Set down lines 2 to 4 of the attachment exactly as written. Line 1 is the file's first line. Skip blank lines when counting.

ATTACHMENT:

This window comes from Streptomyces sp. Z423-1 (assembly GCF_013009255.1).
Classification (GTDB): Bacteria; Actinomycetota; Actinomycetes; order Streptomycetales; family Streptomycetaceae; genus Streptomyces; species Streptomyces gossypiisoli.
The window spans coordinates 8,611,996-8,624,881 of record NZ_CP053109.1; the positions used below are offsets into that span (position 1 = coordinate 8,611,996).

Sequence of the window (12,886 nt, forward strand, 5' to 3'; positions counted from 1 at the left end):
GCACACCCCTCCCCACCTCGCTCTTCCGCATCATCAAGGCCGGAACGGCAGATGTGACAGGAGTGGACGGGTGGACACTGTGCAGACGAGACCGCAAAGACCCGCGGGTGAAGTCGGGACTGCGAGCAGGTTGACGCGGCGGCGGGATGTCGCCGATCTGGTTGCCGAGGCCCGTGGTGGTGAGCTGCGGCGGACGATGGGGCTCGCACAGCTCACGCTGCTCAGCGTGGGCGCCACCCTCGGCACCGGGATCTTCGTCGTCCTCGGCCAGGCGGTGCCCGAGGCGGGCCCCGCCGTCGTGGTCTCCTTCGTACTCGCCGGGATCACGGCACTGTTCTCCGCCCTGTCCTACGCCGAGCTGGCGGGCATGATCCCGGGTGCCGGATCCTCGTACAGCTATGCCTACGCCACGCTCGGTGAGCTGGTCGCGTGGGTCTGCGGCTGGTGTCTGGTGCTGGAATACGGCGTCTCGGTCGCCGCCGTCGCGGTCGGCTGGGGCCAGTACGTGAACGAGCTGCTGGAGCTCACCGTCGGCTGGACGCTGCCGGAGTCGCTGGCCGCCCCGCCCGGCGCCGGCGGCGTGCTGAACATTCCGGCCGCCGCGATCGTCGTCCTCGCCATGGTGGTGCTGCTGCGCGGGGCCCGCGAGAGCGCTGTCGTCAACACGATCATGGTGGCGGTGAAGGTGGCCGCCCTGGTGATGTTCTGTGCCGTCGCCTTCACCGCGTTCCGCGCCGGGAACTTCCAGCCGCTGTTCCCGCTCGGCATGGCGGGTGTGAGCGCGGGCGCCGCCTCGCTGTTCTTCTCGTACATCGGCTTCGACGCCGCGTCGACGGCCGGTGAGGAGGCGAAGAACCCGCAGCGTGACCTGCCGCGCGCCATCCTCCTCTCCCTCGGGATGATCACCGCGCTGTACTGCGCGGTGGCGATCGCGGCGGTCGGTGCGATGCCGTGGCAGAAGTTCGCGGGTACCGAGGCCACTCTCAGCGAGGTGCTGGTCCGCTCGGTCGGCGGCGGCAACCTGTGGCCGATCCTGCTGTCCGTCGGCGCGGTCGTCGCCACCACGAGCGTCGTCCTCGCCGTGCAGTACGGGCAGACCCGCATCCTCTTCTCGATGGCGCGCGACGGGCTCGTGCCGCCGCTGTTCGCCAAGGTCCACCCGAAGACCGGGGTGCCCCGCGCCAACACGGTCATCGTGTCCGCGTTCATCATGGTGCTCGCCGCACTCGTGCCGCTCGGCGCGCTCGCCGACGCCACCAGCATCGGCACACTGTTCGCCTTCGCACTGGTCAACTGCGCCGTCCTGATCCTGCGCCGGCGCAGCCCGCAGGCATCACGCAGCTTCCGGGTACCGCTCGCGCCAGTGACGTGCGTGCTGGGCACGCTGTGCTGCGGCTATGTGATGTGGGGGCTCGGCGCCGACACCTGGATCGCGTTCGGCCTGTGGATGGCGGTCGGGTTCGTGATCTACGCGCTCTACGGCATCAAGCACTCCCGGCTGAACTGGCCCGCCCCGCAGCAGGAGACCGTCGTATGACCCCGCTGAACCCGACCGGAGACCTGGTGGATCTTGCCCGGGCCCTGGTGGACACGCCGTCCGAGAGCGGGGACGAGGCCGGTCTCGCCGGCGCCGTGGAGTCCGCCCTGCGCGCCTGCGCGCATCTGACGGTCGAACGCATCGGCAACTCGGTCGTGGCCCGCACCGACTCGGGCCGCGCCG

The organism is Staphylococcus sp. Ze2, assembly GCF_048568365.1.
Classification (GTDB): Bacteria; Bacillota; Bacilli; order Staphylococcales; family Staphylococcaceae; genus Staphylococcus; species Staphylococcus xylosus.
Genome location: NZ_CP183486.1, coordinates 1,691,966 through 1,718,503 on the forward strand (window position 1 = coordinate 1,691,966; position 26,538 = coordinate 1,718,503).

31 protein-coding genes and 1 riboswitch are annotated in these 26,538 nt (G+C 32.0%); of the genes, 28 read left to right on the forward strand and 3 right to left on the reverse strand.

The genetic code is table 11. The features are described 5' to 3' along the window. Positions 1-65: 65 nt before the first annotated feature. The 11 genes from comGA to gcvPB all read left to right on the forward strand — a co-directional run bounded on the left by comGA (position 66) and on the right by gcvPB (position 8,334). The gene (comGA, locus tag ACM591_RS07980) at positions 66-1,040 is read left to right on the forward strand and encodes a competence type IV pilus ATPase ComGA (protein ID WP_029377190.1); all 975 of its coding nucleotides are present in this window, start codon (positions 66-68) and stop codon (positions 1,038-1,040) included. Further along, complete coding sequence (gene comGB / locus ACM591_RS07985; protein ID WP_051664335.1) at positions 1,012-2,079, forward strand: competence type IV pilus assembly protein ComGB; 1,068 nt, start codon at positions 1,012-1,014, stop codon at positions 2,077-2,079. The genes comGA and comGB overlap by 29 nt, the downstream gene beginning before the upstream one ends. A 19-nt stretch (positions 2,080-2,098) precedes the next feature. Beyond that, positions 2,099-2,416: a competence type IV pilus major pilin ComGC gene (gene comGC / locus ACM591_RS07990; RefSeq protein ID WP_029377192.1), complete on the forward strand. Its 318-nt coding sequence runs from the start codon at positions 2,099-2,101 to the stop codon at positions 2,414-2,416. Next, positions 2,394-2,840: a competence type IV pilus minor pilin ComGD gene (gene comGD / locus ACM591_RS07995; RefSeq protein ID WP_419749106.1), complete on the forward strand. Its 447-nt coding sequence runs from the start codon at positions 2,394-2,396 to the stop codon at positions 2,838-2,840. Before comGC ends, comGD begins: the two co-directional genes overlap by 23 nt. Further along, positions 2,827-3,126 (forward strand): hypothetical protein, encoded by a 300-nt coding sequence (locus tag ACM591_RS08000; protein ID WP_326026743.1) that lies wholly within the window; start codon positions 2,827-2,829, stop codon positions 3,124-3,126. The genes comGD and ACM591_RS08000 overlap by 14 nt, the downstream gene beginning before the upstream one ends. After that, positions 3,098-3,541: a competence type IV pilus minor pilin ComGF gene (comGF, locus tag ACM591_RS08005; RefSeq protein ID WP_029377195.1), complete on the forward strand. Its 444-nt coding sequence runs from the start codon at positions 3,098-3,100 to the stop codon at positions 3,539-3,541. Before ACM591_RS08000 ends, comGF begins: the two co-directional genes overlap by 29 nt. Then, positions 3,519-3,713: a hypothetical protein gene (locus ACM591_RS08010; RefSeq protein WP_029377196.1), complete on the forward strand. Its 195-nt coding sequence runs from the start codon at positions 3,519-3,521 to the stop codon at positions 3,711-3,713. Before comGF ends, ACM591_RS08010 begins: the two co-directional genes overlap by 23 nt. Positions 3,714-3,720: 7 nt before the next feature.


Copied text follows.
Classification (GTDB): Bacteria; Actinomycetota; Actinomycetes; order Streptomycetales; family Streptomycetaceae; genus Streptomyces; species Streptomyces gossypiisoli.
The window spans coordinates 8,611,996-8,624,881 of record NZ_CP053109.1; the positions used below are offsets into that span (position 1 = coordinate 8,611,996).

Sequence of the window (12,886 nt, forward strand, 5' to 3'; positions counted from 1 at the left end):